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HOME > Korean J Prev Med > Volume 26(2); 1993 > Article
Original Article Development And Evaluation Of Korean Diagnosis Related Groups: Medical Service Utilization Of Inpatients.
Young Soo Shin, Young Seong Lee, Ha Young Park, Yong Kwon Yeom
Journal of Preventive Medicine and Public Health 1993;26(2):293-309
DOI: https://doi.org/
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1Department of Health Policy and Management, Seoul National University College of Medicine, Korea.
2Department of Preventive Medicine, Catholic University Medical College, Korea.
3Korea Institute of Health Services Management, Korea.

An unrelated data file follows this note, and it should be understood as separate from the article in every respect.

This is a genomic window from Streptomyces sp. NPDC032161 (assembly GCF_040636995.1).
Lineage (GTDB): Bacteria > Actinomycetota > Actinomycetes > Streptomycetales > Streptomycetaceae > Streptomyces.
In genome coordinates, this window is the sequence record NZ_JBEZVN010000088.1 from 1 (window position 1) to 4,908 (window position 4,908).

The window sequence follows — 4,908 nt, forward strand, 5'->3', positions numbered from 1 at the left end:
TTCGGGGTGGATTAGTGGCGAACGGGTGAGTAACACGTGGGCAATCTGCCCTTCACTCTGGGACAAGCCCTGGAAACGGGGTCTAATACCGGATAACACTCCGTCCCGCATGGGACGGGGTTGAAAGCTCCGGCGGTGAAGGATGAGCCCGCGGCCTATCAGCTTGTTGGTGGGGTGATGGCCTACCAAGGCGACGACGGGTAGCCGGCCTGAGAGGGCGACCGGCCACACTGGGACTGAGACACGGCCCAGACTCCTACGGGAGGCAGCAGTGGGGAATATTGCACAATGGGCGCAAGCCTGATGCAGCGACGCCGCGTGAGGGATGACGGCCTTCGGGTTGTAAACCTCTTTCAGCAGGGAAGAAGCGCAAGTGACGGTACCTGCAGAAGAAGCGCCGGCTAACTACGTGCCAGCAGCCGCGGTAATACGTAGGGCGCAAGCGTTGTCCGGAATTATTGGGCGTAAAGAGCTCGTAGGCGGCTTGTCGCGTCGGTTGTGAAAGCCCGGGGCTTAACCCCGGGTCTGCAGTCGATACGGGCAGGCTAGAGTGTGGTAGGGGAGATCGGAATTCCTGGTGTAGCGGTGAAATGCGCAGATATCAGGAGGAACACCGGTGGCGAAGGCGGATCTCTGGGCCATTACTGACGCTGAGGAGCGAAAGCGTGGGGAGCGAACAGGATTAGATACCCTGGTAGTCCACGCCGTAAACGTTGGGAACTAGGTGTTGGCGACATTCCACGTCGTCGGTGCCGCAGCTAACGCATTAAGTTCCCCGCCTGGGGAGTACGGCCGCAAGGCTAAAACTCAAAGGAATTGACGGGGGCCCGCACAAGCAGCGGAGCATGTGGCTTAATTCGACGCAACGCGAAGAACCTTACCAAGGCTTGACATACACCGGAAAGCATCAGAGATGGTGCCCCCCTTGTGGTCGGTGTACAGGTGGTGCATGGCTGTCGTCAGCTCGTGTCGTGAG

With expanded and extended coverage of the national medical insurance and fast growing health care expenditures, appropriateness of health service utilization and quality of care are concerns of both health care providers and insurers as well as patients. An accurate patient classification system is a basic tool for effective health care policies and efficient health services management. A classification system applicable to Korean medical information-Korean Diagnosis Related Groups (K-DRGs)-was developed based on the U. S. Refined DRGs, and the performance of the developed system was assessed in this study. In the process of the development, first the Korean coding systems for diagnoses and procedures were converted to the systems used in the definition of the U. S. Refined DRGs using the mapping tables formulated by physician panels. Then physician panels reviewed the group definition, and identified medical practice patterns different in two countries. The definition was modified for the difference in K-DRGs. The process resulted in 1,199 groups in the system. Several groups in Refined DRGs could not be differentiated in K-DRGs due to insufficient medical information, and several groups could not be defined due to procedures which were not practiced in Korea. However, the classification structure of Refined DRGs was retained in K-DRGs. The developed system was evaluated for its performance in explaining variations in resource use as measured by charges and length of stay(LOS), for both all and non-extreme discharges. The data base used in this evaluation included 373,322 discharges which was a random sample of discharges reviewed ad payed by the medical insurance during the five-month period from September 1990. The proportion of variance in resource use which was reduced by classifying patients into K-DRGs-r-square-was comparable to the performance of the U. S. Refined DRGs: .39 for charges and .25 for LOS for all discharges, and .53 for charges and .31 for LOS for non-extreme discharges. Another measure analyzed to assess the performance was the coefficient of variation of charges within individual K-DRGs. A total of 966 K-DRGs (87.7%) showed a coefficient below 100%, and the highest coefficient among K-DRGs with more than 30 discharges was 159%.

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